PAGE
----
Stevland Hardaway Morris, better known as Stevie Wonder, is a musical prodigy that became blind after birth and learned to play the harmonica, piano and drums by age nine. He is now a notable singer, songwriter, musician and record producer.

Lonnie Johnson
Lonnie Johnson is known for his success as an aerospace engineer. He has worked on the U.S. Air Force term of service and has also worked at NASA for twelve years including in the Jet Propulsion Laboratory.

Patricia Bath
As an ophthalmologist, Patricia Bath was an early innovator of laser cataract surgery. She was also the first woman, African American physician to receive a patent for a medical invention.

Oprah Winfrey
One TV personality almost everyone is familiar with is Oprah. Known for her television show The Oprah Winfrey Show, she has made waves in the world of entertainment. She is also known for co-producing a Broadway musical version of The Color Purple, establishing O, The Oprah Magazine, the Oprah Winfrey Network (OWN) as well as creating Oprah.com.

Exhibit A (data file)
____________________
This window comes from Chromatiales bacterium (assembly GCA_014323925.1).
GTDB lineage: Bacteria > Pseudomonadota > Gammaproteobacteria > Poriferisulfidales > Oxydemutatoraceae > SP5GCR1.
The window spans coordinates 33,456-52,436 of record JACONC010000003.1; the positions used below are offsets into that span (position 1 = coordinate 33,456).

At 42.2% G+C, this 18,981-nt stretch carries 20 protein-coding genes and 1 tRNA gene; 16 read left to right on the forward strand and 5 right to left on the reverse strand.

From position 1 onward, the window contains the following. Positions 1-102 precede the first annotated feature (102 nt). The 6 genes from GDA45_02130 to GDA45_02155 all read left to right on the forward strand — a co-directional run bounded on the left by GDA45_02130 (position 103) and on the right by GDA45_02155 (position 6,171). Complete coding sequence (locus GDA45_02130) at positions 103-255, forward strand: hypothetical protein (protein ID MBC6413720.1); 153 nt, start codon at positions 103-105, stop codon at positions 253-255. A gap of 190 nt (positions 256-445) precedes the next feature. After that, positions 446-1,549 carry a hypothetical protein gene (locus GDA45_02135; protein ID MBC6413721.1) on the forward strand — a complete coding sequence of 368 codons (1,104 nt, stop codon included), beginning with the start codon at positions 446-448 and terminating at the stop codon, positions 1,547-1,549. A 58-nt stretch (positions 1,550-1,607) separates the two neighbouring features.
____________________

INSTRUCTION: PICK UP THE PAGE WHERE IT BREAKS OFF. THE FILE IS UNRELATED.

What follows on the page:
Harriet Tubman
After being born into slavery, Harriet Tubman was a conductor of the Underground Railroad and helped many enslaved men and women escape. She led many people to freedom with her bravery and connection with antislavery activists.

Rosa Parks
Rosa Parks gained her notoriety as an activist in the Civil Rights Movement and is known for starting the Montgomery bus boycott after refusing to give up her seat to a white passenger. She has been called “the first lady of civil rights” and “the mother of the freedom movement” by the United States Congress.

John Lewis
John Lewis was chairman Student Nonviolent Coordinating Committee (SNCC) as well as one of the “Big Six” leaders who organized the 1963 March on Washington. He was an essential part of the Civil Rights Movement and ending legalized racial segregation.